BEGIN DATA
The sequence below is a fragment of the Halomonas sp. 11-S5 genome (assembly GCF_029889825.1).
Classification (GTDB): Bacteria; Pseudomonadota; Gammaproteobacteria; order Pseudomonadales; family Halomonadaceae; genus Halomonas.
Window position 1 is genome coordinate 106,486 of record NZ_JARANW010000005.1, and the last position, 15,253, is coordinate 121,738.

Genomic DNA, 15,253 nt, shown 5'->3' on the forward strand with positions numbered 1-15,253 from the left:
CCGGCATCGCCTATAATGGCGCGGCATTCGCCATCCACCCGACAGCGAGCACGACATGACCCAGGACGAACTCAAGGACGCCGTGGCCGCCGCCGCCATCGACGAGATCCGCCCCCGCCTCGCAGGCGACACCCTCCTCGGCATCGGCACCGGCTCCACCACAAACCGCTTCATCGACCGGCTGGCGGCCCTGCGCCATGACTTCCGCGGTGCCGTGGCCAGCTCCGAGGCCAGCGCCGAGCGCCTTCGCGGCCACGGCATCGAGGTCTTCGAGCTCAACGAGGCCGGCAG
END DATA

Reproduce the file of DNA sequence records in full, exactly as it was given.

The sequence below is a fragment of the Halomonas sp. 11-S5 genome (assembly GCF_029889825.1).
Classification (GTDB): Bacteria; Pseudomonadota; Gammaproteobacteria; order Pseudomonadales; family Halomonadaceae; genus Halomonas.
Window position 1 is genome coordinate 106,486 of record NZ_JARANW010000005.1, and the last position, 15,253, is coordinate 121,738.

Genomic DNA, 15,253 nt, shown 5'->3' on the forward strand with positions numbered 1-15,253 from the left:
CCGGCATCGCCTATAATGGCGCGGCATTCGCCATCCACCCGACAGCGAGCACGACATGACCCAGGACGAACTCAAGGACGCCGTGGCCGCCGCCGCCATCGACGAGATCCGCCCCCGCCTCGCAGGCGACACCCTCCTCGGCATCGGCACCGGCTCCACCACAAACCGCTTCATCGACCGGCTGGCGGCCCTGCGCCATGACTTCCGCGGTGCCGTGGCCAGCTCCGAGGCCAGCGCCGAGCGCCTTCGCGGCCACGGCATCGAGGTCTTCGAGCTCAACGAGGCCGGCAG